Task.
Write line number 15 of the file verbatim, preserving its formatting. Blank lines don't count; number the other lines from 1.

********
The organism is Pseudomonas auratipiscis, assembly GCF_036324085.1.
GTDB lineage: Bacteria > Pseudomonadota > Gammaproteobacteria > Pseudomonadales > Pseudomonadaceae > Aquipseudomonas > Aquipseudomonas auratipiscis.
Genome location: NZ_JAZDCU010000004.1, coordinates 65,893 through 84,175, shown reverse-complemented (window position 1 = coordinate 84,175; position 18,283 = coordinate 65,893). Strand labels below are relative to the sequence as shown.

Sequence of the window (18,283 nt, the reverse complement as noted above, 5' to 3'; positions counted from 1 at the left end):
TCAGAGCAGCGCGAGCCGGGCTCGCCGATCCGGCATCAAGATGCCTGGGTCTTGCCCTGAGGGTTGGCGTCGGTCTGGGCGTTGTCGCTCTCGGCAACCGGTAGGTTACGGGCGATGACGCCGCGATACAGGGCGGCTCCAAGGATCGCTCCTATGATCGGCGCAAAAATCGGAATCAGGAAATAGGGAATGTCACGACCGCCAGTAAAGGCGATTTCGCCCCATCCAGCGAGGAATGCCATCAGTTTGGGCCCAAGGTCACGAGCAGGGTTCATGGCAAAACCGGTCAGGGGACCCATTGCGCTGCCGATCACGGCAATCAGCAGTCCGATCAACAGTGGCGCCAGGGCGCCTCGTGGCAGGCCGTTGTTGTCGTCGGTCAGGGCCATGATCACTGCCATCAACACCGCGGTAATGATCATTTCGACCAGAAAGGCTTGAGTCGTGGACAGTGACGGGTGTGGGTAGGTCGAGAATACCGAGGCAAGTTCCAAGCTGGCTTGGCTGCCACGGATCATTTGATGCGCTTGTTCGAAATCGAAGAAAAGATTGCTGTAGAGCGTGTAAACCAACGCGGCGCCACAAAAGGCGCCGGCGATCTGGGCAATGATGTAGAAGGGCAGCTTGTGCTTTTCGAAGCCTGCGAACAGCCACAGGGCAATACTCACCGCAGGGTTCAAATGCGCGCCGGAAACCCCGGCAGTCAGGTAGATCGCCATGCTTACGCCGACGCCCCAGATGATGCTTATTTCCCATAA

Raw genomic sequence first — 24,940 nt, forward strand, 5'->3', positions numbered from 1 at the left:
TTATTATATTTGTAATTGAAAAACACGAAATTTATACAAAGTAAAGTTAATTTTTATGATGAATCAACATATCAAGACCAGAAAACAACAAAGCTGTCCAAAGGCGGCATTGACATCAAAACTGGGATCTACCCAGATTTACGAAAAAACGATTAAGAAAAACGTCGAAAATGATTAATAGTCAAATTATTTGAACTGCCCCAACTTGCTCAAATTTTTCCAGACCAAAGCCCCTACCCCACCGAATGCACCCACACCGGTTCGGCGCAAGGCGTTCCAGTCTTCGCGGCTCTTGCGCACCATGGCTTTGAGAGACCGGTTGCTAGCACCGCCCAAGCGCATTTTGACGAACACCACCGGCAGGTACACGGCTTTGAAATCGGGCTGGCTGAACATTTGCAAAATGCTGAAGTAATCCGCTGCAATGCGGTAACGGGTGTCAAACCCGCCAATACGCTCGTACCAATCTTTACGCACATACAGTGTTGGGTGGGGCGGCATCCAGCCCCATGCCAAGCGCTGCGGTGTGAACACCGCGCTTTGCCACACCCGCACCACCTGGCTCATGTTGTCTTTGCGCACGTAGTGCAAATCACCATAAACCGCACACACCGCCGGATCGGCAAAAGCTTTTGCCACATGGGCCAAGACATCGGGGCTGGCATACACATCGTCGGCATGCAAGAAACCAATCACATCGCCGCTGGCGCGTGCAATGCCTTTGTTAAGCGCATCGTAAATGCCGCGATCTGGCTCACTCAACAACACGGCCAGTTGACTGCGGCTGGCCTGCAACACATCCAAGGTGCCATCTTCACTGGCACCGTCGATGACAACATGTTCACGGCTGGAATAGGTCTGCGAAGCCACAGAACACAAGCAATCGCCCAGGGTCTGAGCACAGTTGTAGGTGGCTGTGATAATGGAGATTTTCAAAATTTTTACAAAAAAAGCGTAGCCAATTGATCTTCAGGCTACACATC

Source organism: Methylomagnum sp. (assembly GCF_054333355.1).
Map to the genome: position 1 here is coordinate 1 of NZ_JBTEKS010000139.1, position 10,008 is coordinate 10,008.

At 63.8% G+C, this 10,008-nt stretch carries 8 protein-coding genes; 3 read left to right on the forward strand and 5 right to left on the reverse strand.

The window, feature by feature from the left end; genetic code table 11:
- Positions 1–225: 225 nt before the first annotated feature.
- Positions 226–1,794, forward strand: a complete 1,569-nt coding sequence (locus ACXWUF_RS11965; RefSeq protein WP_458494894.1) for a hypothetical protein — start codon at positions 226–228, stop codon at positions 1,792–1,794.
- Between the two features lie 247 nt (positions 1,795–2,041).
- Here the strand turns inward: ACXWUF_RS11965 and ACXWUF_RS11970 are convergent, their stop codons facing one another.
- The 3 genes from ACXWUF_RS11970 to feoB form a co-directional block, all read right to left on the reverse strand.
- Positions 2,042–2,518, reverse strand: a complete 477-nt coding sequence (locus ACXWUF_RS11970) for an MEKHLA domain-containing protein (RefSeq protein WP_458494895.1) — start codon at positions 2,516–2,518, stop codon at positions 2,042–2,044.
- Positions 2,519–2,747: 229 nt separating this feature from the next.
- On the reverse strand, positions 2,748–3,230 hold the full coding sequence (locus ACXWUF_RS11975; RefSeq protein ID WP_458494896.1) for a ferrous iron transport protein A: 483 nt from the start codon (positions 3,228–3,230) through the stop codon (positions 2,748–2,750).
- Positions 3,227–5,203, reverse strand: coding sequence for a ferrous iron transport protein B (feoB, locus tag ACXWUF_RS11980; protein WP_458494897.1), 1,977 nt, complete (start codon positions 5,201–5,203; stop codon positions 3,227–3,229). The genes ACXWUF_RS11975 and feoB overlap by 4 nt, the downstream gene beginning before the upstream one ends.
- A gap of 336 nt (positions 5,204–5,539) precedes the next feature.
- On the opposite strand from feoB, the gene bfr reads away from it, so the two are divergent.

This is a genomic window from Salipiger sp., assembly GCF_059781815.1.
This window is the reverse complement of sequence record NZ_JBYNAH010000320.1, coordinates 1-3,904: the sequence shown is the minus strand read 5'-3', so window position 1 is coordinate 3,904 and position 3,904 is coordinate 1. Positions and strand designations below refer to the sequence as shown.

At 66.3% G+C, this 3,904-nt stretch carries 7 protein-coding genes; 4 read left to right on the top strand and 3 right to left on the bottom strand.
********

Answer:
- Here the strand turns inward: ACXWUF_RS11965 and ACXWUF_RS11970 are convergent, their stop codons facing one another.